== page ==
Meanwhile, the new Liverpool city region mayor Steve Rotheram, a bricklayer who set up his own construction firm before being elected MP for Liverpool Walton in 2010, stresses his environmental credentials, with a section of his detailed manifesto entitled "green". It says: "I want us to be a place that cherishes its natural assets, its green spaces, its ecology and its heritage," adding that Rotheram wants the Liverpool city region to be at the forefront of innovation in sustainable technology and to be zero-carbon by 2040.
Rotheram directly pins the future success of the city region to environmental conservation and sustainability, pledging to tackle pollution, congestion and environmental degradation and promising "a balanced and sustainable land-use strategy" that will "safeguard the future of valued green spaces and sensitive habitats" and embrace low- carbon solutions and technologies. "Being green is not an optional extra," he insists.
He also directly mentions parks, saying he wants the Liverpool city region to be a place that "cherishes its natural assets, its green spaces, its ecology and its heritage. We're the place that invented public parks so let's base our future on the things that make us really attractive and exceptional."
Rotheram proposes a walking and cycling strategy and pledges to engage young people in efforts to "green" the city region, working with the Community Forest Trust, Woodland Trust, local authorities, businesses and communities "to deliver an ambitious tree-planting programme across the city region, with a particular focus on engaging schools and young people".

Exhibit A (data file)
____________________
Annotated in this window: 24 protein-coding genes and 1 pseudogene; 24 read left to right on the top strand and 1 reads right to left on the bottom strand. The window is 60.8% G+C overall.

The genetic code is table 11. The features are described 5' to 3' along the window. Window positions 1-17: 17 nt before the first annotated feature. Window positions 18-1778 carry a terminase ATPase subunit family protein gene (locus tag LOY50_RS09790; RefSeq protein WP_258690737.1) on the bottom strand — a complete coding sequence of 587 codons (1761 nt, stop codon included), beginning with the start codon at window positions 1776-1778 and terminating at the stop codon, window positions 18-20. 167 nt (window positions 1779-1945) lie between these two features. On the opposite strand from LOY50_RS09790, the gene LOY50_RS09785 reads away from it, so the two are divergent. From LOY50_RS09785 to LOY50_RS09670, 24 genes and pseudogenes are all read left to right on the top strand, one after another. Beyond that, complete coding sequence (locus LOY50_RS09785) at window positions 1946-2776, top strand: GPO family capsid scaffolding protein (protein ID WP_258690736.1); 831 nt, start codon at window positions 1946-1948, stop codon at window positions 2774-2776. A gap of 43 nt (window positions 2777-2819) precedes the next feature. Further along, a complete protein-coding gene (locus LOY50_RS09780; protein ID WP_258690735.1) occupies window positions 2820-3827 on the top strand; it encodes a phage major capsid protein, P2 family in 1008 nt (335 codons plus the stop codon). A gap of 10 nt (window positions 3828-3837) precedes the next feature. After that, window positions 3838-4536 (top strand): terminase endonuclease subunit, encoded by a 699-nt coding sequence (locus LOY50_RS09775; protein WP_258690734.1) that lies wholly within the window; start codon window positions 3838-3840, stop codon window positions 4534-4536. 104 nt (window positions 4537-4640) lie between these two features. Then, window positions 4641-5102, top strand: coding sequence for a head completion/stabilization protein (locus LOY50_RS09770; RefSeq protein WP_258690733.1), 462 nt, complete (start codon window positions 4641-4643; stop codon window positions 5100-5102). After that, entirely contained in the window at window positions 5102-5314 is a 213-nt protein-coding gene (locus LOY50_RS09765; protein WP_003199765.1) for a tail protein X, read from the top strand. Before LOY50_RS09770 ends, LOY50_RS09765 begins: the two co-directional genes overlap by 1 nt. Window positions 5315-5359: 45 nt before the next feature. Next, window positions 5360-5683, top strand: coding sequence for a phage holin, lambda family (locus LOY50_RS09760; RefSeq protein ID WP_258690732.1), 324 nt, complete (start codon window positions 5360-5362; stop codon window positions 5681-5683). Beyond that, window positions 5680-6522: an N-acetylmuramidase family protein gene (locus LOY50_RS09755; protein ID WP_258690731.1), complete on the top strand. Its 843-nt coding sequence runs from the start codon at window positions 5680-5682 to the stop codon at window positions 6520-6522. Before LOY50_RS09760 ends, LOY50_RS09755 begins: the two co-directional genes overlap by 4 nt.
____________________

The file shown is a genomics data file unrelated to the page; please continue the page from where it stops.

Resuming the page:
He pledges to hold two summits - on housing and health and social care - and to use the opportunities of devolution for "fresh thinking and cross-boundary collaboration" on issues such as creating an integrated public health strategy with local authorities and NHS trusts to promote sport, walking and cycling and tackle childhood obesity.
Influential people Successful mayoral candidates and their spheres of influence across the city regions
Electorate: 1,982,343. Votes cast: 573,543. Turnout: 28.93%. Controls: The Greater Manchester Combined Authority, with powers over health and social care, an adult skills budget, apprenticeship grants for employers and strategic planning as well as control of transport. Winner: Andy Burnham (Labour).
Electorate: 1,961,153. Votes cast: 523,201. Turnout: 26.68%. Controls: Leads the new West Midlands Combined Authority with powers over adult skills, around £8bn worth of investment, transport oversight and housing power. Winner: Andy Street (Conservative).
Liverpool City Region
Electorate: 1,116,495. Votes cast: 288,660. Turnout: 26%. Controls: Leads the Liverpool city Region Combined Authority with £458m in investment, has powers over transport, economic development and regeneration. Winner: Steve Rotheram (Labour), with 59.3%.
West of England
Electorate: 671,280. Votes cast: 199,519. Turnout: 29.7%. Controls: Leader of the new West of England Combined Authority, overseeing £1bn of cash transferring to councils over 30 years to help plan new homes, regional transport and business growth. Also powers over bus services and "key route" roads. Winner: Tim Bowles (Conservative).
Cambridgeshire and Peterborough
Controls: £800m devolution deal including 30 years of investment in infrastructure and housing, control over education, skills, housing, planning and transport as well as planning for health and social care. Winner: James Palmer (Conservative).
There were 40,278 first preference votes for Conservative Ben Houchen, 481 more than Labour candidate Sue Jeffrey. Second preferences took him to 48,578. Turnout was 102,100 (21%). Controls: £15m-a-year budget, direct control over adult skills and buses and decisions affecting the wider region. Winner Ben Houchen (Conservative).